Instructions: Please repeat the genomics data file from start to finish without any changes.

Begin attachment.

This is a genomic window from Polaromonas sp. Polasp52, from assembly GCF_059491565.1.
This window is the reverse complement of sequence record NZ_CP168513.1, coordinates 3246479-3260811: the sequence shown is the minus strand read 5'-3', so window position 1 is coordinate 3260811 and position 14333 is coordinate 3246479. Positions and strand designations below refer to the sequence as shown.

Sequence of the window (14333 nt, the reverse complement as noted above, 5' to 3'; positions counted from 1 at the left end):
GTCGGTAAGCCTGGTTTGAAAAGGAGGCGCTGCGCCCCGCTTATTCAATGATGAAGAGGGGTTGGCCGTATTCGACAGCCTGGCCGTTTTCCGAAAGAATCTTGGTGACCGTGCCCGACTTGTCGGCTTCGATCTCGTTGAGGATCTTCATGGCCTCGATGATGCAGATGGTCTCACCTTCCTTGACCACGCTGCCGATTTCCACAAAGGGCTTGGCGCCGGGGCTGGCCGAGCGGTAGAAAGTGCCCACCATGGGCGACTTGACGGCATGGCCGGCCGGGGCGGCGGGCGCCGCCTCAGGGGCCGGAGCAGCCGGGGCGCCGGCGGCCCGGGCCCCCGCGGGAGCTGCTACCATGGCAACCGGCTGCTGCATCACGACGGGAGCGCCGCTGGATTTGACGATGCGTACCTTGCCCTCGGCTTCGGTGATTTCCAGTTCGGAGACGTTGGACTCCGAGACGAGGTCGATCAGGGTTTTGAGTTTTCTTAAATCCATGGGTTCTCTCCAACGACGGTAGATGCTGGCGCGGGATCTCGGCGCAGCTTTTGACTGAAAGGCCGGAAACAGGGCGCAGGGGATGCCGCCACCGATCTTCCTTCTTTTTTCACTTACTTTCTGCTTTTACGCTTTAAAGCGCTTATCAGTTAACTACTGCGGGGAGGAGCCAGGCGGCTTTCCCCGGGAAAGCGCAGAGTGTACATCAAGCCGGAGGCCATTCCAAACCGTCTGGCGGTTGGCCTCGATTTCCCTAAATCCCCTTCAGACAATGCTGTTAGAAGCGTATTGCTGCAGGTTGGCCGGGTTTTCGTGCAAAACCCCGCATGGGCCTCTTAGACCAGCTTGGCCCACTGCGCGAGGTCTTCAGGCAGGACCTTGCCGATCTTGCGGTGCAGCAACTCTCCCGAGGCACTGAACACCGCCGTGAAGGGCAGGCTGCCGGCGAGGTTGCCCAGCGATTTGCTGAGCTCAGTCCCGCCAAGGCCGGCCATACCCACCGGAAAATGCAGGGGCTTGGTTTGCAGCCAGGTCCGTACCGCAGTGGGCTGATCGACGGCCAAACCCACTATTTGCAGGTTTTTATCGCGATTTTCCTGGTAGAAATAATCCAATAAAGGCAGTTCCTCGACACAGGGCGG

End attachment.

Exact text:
This is a genomic window from Polaromonas sp. Polasp52, from assembly GCF_059491565.1.
This window is the reverse complement of sequence record NZ_CP168513.1, coordinates 3246479-3260811: the sequence shown is the minus strand read 5'-3', so window position 1 is coordinate 3260811 and position 14333 is coordinate 3246479. Positions and strand designations below refer to the sequence as shown.

Sequence of the window (14333 nt, the reverse complement as noted above, 5' to 3'; positions counted from 1 at the left end):
GTCGGTAAGCCTGGTTTGAAAAGGAGGCGCTGCGCCCCGCTTATTCAATGATGAAGAGGGGTTGGCCGTATTCGACAGCCTGGCCGTTTTCCGAAAGAATCTTGGTGACCGTGCCCGACTTGTCGGCTTCGATCTCGTTGAGGATCTTCATGGCCTCGATGATGCAGATGGTCTCACCTTCCTTGACCACGCTGCCGATTTCCACAAAGGGCTTGGCGCCGGGGCTGGCCGAGCGGTAGAAAGTGCCCACCATGGGCGACTTGACGGCATGGCCGGCCGGGGCGGCGGGCGCCGCCTCAGGGGCCGGAGCAGCCGGGGCGCCGGCGGCCCGGGCCCCCGCGGGAGCTGCTACCATGGCAACCGGCTGCTGCATCACGACGGGAGCGCCGCTGGATTTGACGATGCGTACCTTGCCCTCGGCTTCGGTGATTTCCAGTTCGGAGACGTTGGACTCCGAGACGAGGTCGATCAGGGTTTTGAGTTTTCTTAAATCCATGGGTTCTCTCCAACGACGGTAGATGCTGGCGCGGGATCTCGGCGCAGCTTTTGACTGAAAGGCCGGAAACAGGGCGCAGGGGATGCCGCCACCGATCTTCCTTCTTTTTTCACTTACTTTCTGCTTTTACGCTTTAAAGCGCTTATCAGTTAACTACTGCGGGGAGGAGCCAGGCGGCTTTCCCCGGGAAAGCGCAGAGTGTACATCAAGCCGGAGGCCATTCCAAACCGTCTGGCGGTTGGCCTCGATTTCCCTAAATCCCCTTCAGACAATGCTGTTAGAAGCGTATTGCTGCAGGTTGGCCGGGTTTTCGTGCAAAACCCCGCATGGGCCTCTTAGACCAGCTTGGCCCACTGCGCGAGGTCTTCAGGCAGGACCTTGCCGATCTTGCGGTGCAGCAACTCTCCCGAGGCACTGAACACCGCCGTGAAGGGCAGGCTGCCGGCGAGGTTGCCCAGCGATTTGCTGAGCTCAGTCCCGCCAAGGCCGGCCATACCCACCGGAAAATGCAGGGGCTTGGTTTGCAGCCAGGTCCGTACCGCAGTGGGCTGATCGACGGCCAAACCCACTATTTGCAGGTTTTTATCGCGATTTTCCTGGTAGAAATAATCCAATAAAGGCAGTTCCTCGACACAGGGCGG